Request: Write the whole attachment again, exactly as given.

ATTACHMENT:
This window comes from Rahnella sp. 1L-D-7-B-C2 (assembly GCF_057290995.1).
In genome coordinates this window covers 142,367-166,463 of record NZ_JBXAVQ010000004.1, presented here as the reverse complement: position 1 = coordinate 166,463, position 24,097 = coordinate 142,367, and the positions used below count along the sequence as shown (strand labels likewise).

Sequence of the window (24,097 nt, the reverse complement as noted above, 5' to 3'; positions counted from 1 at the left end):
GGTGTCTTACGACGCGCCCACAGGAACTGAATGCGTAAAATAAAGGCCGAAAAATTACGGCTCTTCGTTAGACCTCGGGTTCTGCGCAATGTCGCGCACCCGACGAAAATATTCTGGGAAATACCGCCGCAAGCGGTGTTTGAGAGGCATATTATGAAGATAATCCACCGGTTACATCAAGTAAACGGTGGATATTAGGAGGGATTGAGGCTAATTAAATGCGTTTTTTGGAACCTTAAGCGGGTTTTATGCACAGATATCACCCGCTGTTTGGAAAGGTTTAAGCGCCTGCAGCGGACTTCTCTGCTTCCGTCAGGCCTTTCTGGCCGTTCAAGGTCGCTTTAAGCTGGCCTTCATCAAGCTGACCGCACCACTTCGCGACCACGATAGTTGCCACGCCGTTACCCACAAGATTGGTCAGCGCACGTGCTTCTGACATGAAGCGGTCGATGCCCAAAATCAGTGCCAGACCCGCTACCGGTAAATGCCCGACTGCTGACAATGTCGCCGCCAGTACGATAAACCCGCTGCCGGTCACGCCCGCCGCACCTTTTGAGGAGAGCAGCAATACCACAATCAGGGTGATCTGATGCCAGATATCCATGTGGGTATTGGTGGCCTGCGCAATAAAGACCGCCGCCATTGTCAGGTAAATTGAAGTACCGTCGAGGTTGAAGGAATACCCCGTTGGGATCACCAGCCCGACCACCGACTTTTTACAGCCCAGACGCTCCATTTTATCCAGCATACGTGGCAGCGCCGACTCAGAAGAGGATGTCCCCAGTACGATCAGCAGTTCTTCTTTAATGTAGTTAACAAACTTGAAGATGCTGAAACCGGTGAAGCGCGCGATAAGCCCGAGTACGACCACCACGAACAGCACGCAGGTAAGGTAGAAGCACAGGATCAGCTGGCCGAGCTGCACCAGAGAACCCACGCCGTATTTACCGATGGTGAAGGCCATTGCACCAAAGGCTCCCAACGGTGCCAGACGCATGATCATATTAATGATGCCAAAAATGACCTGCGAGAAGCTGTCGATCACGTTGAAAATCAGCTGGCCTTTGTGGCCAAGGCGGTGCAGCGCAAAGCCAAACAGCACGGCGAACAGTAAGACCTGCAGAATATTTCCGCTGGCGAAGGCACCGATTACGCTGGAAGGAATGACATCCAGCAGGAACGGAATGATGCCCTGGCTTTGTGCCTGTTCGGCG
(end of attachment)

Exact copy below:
This window comes from Rahnella sp. 1L-D-7-B-C2 (assembly GCF_057290995.1).
In genome coordinates this window covers 142,367-166,463 of record NZ_JBXAVQ010000004.1, presented here as the reverse complement: position 1 = coordinate 166,463, position 24,097 = coordinate 142,367, and the positions used below count along the sequence as shown (strand labels likewise).

Sequence of the window (24,097 nt, the reverse complement as noted above, 5' to 3'; positions counted from 1 at the left end):
GGTGTCTTACGACGCGCCCACAGGAACTGAATGCGTAAAATAAAGGCCGAAAAATTACGGCTCTTCGTTAGACCTCGGGTTCTGCGCAATGTCGCGCACCCGACGAAAATATTCTGGGAAATACCGCCGCAAGCGGTGTTTGAGAGGCATATTATGAAGATAATCCACCGGTTACATCAAGTAAACGGTGGATATTAGGAGGGATTGAGGCTAATTAAATGCGTTTTTTGGAACCTTAAGCGGGTTTTATGCACAGATATCACCCGCTGTTTGGAAAGGTTTAAGCGCCTGCAGCGGACTTCTCTGCTTCCGTCAGGCCTTTCTGGCCGTTCAAGGTCGCTTTAAGCTGGCCTTCATCAAGCTGACCGCACCACTTCGCGACCACGATAGTTGCCACGCCGTTACCCACAAGATTGGTCAGCGCACGTGCTTCTGACATGAAGCGGTCGATGCCCAAAATCAGTGCCAGACCCGCTACCGGTAAATGCCCGACTGCTGACAATGTCGCCGCCAGTACGATAAACCCGCTGCCGGTCACGCCCGCCGCACCTTTTGAGGAGAGCAGCAATACCACAATCAGGGTGATCTGATGCCAGATATCCATGTGGGTATTGGTGGCCTGCGCAATAAAGACCGCCGCCATTGTCAGGTAAATTGAAGTACCGTCGAGGTTGAAGGAATACCCCGTTGGGATCACCAGCCCGACCACCGACTTTTTACAGCCCAGACGCTCCATTTTATCCAGCATACGTGGCAGCGCCGACTCAGAAGAGGATGTCCCCAGTACGATCAGCAGTTCTTCTTTAATGTAGTTAACAAACTTGAAGATGCTGAAACCGGTGAAGCGCGCGATAAGCCCGAGTACGACCACCACGAACAGCACGCAGGTAAGGTAGAAGCACAGGATCAGCTGGCCGAGCTGCACCAGAGAACCCACGCCGTATTTACCGATGGTGAAGGCCATTGCACCAAAGGCTCCCAACGGTGCCAGACGCATGATCATATTAATGATGCCAAAAATGACCTGCGAGAAGCTGTCGATCACGTTGAAAATCAGCTGGCCTTTGTGGCCAAGGCGGTGCAGCGCAAAGCCAAACAGCACGGCGAACAGTAAGACCTGCAGAATATTTCCGCTGGCGAAGGCACCGATTACGCTGGAAGGAATGACATCCAGCAGGAACGGAATGATGCCCTGGCTTTGTGCCTGTTCGGCG